Island tour guides and boat captains attend Manatee Conservation Workshop

Wednesday, October 16th, 2019

Aiming to protect and reduce the death toll of the endangered Antillean manatee, a conservation workshop was held in San Pedro Town on Thursday, October 10th. Representatives from the many tour companies in San Pedro gathered at the Lion’s Den at 7PM to participate in the event, which provided valuable information for tourism industry partners on manatees. This was a collaborative effort of Friends of Swallow Caye Wildlife Sanctuary, Belize Forest Department (BFD), Clear Water Marine Aquarium Research Institute, Protect Our Manatees Belize organization, Belize Tourism Board, Hol Chan Marine Reserve, and Belize Port Authority.
Welcoming everyone to the workshop was Hol Chan Marine Reserve Marine Biologist Kirah Forman-Castillo, who explained what would be covered during the workshop. The first presentation was given by manatee advocate Jamal Galves from Clear Water Marine Aquarium Research Institute and the Protect Our Manatees Belize organization. Galves is a self-made manatee expert who has dedicated much of his life to the protection of these animals. He shared the basic details of these gentle giants, including their habitats, importance to society, population dynamics, reproduction, eating habits, and the threats they face in Belize. He shared that Belize has the largest population of these creatures, which is approximately one thousand in our waters. However, in recent years, the death toll of manatees has drastically increased, mostly due to watercraft collisions. Thus, the need for the workshop to educate boat captains and tour guides on how they can do their part in ensuring manatees are not hurt or killed at sea. Manatee deaths are also caused by dredging, pollution, gill nets, and even poaching. Forman-Castillo added that sea turtles are being affected by boat collisions on Ambergris Caye. She asked that boat captains drive carefully to avoid harming or killing these precious creatures as well.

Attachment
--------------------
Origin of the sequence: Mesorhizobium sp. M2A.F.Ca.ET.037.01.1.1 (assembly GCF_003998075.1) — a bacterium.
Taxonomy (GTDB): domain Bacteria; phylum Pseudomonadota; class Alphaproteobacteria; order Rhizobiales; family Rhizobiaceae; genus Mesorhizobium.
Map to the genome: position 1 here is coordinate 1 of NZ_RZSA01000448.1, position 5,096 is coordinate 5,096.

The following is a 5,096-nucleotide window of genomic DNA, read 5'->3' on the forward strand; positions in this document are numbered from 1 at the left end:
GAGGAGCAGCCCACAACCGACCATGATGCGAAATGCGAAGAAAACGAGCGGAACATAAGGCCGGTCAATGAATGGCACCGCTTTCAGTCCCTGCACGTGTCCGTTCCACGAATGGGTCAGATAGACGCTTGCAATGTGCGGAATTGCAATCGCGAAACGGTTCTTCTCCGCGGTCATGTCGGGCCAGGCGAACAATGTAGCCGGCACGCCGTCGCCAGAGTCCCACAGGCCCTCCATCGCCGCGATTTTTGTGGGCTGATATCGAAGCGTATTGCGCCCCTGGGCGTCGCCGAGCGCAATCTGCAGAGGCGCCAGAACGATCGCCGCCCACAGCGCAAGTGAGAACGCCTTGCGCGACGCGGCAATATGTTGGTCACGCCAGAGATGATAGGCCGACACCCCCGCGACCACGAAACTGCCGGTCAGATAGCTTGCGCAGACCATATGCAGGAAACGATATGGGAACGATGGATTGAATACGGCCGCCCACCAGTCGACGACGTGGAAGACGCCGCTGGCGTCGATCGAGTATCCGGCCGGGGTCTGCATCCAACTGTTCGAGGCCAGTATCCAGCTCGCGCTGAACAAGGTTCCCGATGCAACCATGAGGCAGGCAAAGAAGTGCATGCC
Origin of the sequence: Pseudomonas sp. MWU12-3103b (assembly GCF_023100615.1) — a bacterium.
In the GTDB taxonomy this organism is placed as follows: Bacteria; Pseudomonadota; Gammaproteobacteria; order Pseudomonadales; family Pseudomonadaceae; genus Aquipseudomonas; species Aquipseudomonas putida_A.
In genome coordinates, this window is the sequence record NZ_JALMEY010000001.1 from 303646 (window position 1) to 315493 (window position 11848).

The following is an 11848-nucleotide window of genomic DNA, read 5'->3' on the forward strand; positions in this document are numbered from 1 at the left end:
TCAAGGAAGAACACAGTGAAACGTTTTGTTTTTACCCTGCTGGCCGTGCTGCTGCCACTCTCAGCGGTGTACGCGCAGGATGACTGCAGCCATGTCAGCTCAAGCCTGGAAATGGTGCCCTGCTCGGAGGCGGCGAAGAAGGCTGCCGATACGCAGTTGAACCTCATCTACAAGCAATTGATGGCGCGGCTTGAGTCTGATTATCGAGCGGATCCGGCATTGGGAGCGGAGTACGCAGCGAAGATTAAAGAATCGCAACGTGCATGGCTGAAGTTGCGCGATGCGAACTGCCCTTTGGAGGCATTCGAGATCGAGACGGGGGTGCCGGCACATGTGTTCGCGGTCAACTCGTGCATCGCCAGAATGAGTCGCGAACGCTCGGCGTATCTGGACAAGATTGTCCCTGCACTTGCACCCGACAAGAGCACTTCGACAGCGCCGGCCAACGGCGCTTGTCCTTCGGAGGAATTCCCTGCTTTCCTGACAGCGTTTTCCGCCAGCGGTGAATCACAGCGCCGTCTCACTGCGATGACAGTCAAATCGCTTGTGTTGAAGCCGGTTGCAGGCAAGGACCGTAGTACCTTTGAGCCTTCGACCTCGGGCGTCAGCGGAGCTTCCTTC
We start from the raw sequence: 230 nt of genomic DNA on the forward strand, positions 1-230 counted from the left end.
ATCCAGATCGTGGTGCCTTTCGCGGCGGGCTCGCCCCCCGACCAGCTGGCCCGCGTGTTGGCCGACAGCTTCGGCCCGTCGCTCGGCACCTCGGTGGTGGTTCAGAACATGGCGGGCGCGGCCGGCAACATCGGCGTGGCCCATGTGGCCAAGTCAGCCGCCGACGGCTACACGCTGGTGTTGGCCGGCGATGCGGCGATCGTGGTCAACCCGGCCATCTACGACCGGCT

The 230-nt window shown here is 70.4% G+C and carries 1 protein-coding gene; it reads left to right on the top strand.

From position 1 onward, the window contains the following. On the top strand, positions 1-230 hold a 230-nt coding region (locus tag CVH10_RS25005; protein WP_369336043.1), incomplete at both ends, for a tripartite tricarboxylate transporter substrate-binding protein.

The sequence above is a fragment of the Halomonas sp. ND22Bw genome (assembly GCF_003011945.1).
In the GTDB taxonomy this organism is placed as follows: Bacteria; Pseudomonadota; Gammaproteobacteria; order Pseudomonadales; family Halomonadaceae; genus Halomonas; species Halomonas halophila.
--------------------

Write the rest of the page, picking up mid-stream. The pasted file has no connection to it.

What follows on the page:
Next up was BFD’s Oswaldo Pott, who reminded the attendees that manatees are protected in Belize under the Wildlife Protection Act, No. 4 of 1981, whose jurisdiction is under the Forest Department in the Ministry of Natural Resources. Under this Act, no person shall hunt, meaning “to kill, molest by any methods and includes attempting to kill, take or molest by any method” any manatee. Anyone who hunts a manatee will be fined $500 on a first offense, and $1000 and/or imprisonment for six months, for previously convicted wildlife offenders. He further advised boat captains that in the event they hurt or kill a manatee by accident due to boat collision, to please report it to the department or relevant organization. “You will not be charged as it was a mistake, and you called to report it. However, if it has happened several times, then we will have to take a look at how the incident transpired,” said Pott.
The last presenter of the night was well-known conservationist and manatee advocate Luz Hunter who spoke of the NO WAKE ZONES in place to avoid boat collision-related manatee deaths. Boaters are cautioned to drive carefully in these areas, including Swallow Caye, Moho Caye, Port-O-Stuck, Drowned Caye, Hicks Caye, Bluefield Range, Rider Caye, Turneffe Atoll, Placencia Lagoon, Chetumal Bay, Port of Honduras Area, Indian Hill Lagoon, Deep River, Belize River, Monkey River, Rio Hondo, and Mullins. Maria Vega of Friends of Swallow Caye Wildlife Sanctuary concluded the workshop by sharing some of the work her organization does, then thanking everyone for their attendance.
After that, all tour guides, boat captains and other islanders who participated in the workshop were presented with a manatee conservation certificate by Galves.
Organizers would like to thank everyone who attended and made the workshop a success. They further advise everyone to continue doing their part in protecting and preserving Belize’s marine life and environment. For more information, or to report manatee deaths/injuries/sightings, please contact the Manatee Researchers at the Coastal Zone Management Authority and Institute via 223- 0719 or 223-5739.

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